As I was taking the laundry down off the line, I made an intriguing realization.
This year’s Democratic ticket is the first since 1984 without a presidential or vice presidential candidate that hails from the old Confederacy.
2008 — Obama (Illinois)/Biden (Delaware)
2004 — Kerry (Massachusetts)/Edwards (North Carolina)
2000 — Gore (Tennessee)/Lieberman (Connecticut)
1996 — Clinton (Arkansas)/Gore (Tennessee)
1992 — Clinton (Arkansas)/Gore (Tennessee)
1988 — Dukakis (Massachusetts)/Bentsen (Texas)
1984 — Mondale (Minnesota)/Ferraro (California)
On the Republican side, it’s 1996 since the ticket hasn’t had a candidate from the Confederacy. Depending, of course, upon whom McCain picks for his running mate. (I’ve said for a long while his best picks are either Haley Barbour or Mike Huckabee, as both would shore up his support with the evangelicals. Of course, I’ve said for a while that Obama’s best pick would be Wesley Clark, and we all saw how that turned out. 😆 )
2004 — Bush (Texas)/Cheney (Wyoming)
2000 — Bush (Texas)/Cheney (Wyoming)
1996 — Dole (Kansas)/Kemp (New York)
The last year when no major party presidential or vice presidential candidate came from the Confederacy?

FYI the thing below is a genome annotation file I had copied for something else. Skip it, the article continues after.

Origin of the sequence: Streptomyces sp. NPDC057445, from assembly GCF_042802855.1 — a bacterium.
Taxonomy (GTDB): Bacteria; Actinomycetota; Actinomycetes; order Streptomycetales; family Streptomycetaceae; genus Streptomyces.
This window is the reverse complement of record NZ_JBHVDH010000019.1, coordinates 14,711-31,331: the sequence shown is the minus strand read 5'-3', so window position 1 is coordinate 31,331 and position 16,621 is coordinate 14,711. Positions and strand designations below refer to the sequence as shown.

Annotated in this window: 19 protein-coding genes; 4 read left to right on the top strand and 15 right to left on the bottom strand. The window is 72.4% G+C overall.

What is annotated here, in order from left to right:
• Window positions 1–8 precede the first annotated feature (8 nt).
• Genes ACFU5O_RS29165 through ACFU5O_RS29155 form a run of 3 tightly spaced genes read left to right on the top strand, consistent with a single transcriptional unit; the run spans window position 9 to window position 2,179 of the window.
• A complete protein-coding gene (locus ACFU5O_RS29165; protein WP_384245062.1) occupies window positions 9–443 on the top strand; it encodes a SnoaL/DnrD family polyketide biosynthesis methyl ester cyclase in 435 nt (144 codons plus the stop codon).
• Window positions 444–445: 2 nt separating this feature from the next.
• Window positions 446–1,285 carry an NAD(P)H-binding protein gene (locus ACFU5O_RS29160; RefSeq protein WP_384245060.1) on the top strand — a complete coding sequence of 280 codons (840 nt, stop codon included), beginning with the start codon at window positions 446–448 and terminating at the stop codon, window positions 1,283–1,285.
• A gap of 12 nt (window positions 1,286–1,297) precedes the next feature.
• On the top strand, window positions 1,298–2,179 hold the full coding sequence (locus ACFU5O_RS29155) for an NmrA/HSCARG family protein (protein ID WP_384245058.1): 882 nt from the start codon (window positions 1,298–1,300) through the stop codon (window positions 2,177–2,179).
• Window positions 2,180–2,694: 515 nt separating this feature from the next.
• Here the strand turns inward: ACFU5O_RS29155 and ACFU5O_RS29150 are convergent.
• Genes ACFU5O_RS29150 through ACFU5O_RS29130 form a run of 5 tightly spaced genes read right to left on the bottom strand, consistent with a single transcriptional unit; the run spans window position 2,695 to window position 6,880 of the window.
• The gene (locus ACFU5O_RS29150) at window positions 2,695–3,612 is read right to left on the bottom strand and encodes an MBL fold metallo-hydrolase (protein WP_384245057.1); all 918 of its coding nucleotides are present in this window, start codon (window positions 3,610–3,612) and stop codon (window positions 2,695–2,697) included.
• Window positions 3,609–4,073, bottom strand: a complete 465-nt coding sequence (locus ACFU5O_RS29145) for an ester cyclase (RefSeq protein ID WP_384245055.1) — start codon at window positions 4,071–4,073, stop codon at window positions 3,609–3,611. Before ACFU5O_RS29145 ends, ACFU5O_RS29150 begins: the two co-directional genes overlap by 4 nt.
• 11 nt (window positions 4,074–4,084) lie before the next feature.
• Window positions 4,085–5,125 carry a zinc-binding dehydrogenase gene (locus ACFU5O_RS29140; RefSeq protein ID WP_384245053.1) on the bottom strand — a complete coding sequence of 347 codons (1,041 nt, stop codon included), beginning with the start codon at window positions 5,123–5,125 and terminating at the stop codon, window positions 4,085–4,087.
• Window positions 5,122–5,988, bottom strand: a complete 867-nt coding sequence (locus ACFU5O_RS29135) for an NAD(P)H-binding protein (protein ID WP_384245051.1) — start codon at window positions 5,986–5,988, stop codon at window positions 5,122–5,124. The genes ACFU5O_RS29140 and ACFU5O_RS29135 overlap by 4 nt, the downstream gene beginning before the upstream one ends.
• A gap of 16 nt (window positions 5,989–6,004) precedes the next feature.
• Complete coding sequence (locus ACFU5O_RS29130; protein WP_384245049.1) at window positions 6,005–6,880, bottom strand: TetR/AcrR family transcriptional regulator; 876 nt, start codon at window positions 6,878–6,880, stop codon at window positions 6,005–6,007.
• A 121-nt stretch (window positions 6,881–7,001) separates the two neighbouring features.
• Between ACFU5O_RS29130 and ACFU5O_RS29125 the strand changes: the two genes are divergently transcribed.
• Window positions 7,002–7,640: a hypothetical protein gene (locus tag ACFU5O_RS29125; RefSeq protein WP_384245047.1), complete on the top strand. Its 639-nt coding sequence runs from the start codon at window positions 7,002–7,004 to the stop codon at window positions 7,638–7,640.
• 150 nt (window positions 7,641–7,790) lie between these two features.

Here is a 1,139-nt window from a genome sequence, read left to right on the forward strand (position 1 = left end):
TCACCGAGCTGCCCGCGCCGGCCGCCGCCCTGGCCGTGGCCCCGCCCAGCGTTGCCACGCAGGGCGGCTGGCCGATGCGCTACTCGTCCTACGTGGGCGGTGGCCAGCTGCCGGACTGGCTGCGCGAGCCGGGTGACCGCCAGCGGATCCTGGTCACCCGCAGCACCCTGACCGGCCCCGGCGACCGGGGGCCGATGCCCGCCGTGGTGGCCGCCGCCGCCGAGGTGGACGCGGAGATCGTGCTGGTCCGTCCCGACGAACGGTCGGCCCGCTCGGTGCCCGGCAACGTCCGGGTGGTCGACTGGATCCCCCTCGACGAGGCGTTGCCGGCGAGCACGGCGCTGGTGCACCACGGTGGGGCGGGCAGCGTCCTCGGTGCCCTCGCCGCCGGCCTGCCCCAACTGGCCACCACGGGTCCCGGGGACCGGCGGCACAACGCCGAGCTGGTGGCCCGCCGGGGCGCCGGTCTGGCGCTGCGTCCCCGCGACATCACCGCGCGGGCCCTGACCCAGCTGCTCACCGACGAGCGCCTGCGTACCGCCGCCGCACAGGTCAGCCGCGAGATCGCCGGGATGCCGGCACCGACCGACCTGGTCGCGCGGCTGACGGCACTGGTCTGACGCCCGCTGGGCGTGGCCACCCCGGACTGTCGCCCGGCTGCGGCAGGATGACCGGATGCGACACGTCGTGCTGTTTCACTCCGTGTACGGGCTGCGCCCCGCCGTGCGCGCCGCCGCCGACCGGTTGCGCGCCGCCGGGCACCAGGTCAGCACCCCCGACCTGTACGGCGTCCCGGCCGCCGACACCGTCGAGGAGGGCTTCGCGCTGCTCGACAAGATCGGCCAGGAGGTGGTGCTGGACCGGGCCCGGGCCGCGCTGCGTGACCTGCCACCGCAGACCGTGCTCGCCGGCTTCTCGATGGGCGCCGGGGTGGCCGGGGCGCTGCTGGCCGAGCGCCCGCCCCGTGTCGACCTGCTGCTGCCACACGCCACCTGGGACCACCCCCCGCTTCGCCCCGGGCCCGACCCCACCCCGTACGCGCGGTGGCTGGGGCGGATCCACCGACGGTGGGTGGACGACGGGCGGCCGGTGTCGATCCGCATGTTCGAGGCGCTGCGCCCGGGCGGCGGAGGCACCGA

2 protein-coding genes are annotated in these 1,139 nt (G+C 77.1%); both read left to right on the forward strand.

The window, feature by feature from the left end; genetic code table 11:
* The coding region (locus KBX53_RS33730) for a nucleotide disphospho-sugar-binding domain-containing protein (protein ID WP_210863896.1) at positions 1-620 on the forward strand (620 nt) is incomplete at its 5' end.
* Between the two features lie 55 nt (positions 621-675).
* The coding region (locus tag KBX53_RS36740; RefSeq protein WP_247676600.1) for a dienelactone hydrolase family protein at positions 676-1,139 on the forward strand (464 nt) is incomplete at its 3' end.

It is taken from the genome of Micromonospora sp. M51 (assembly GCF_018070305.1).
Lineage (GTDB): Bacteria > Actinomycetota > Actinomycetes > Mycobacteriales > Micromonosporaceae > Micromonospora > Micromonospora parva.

The Republicans ran Thomas Dewey of New York and Earl Warren of California. The Democrats ran Harry Truman of Missouri and Alben Barkley of Kentucky. While neither Missouri nor Kentucky were officially states of the Confederacy, both states had sizeable populations of Confederate sympathizers and were considered, by the Confederacy, to be part of the nation.
The Democrats ran Franklin Delano Roosevelt (New York) and Henry Wallace (Iowa). The Republicans ran Wendell Willkie (New York) and Charles McNary (Oregon).
History could be made this year, depending on McCain’s pick of a vice presidential running mate. If he picks a candidate that doesn’t come from the Old South, he will be ending a major party “tradition” that has extended back at least sixty years.